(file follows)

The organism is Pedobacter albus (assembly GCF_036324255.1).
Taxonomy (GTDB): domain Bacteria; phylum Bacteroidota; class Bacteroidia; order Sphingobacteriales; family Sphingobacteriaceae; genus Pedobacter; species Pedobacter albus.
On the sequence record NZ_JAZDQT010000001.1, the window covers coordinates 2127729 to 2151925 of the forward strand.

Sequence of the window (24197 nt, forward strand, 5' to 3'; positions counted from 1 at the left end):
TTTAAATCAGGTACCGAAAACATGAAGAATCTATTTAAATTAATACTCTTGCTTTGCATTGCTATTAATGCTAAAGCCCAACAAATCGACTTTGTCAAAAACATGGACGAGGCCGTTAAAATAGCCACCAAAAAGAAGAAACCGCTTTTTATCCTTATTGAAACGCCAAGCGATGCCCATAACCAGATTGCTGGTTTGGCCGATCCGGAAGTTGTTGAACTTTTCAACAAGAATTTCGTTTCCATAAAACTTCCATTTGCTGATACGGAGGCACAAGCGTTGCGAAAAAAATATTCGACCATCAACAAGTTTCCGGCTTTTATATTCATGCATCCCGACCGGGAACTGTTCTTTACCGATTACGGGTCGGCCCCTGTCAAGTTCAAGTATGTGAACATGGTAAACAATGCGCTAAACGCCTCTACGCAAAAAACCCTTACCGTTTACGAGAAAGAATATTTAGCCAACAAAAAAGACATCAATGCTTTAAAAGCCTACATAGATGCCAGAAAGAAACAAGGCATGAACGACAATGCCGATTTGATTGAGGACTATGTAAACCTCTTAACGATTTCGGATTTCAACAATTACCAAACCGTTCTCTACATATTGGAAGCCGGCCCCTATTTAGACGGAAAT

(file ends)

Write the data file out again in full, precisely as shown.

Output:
The organism is Pedobacter albus (assembly GCF_036324255.1).
Taxonomy (GTDB): domain Bacteria; phylum Bacteroidota; class Bacteroidia; order Sphingobacteriales; family Sphingobacteriaceae; genus Pedobacter; species Pedobacter albus.
On the sequence record NZ_JAZDQT010000001.1, the window covers coordinates 2127729 to 2151925 of the forward strand.

Sequence of the window (24197 nt, forward strand, 5' to 3'; positions counted from 1 at the left end):
TTTAAATCAGGTACCGAAAACATGAAGAATCTATTTAAATTAATACTCTTGCTTTGCATTGCTATTAATGCTAAAGCCCAACAAATCGACTTTGTCAAAAACATGGACGAGGCCGTTAAAATAGCCACCAAAAAGAAGAAACCGCTTTTTATCCTTATTGAAACGCCAAGCGATGCCCATAACCAGATTGCTGGTTTGGCCGATCCGGAAGTTGTTGAACTTTTCAACAAGAATTTCGTTTCCATAAAACTTCCATTTGCTGATACGGAGGCACAAGCGTTGCGAAAAAAATATTCGACCATCAACAAGTTTCCGGCTTTTATATTCATGCATCCCGACCGGGAACTGTTCTTTACCGATTACGGGTCGGCCCCTGTCAAGTTCAAGTATGTGAACATGGTAAACAATGCGCTAAACGCCTCTACGCAAAAAACCCTTACCGTTTACGAGAAAGAATATTTAGCCAACAAAAAAGACATCAATGCTTTAAAAGCCTACATAGATGCCAGAAAGAAACAAGGCATGAACGACAATGCCGATTTGATTGAGGACTATGTAAACCTCTTAACGATTTCGGATTTCAACAATTACCAAACCGTTCTCTACATATTGGAAGCCGGCCCCTATTTAGACGGAAAT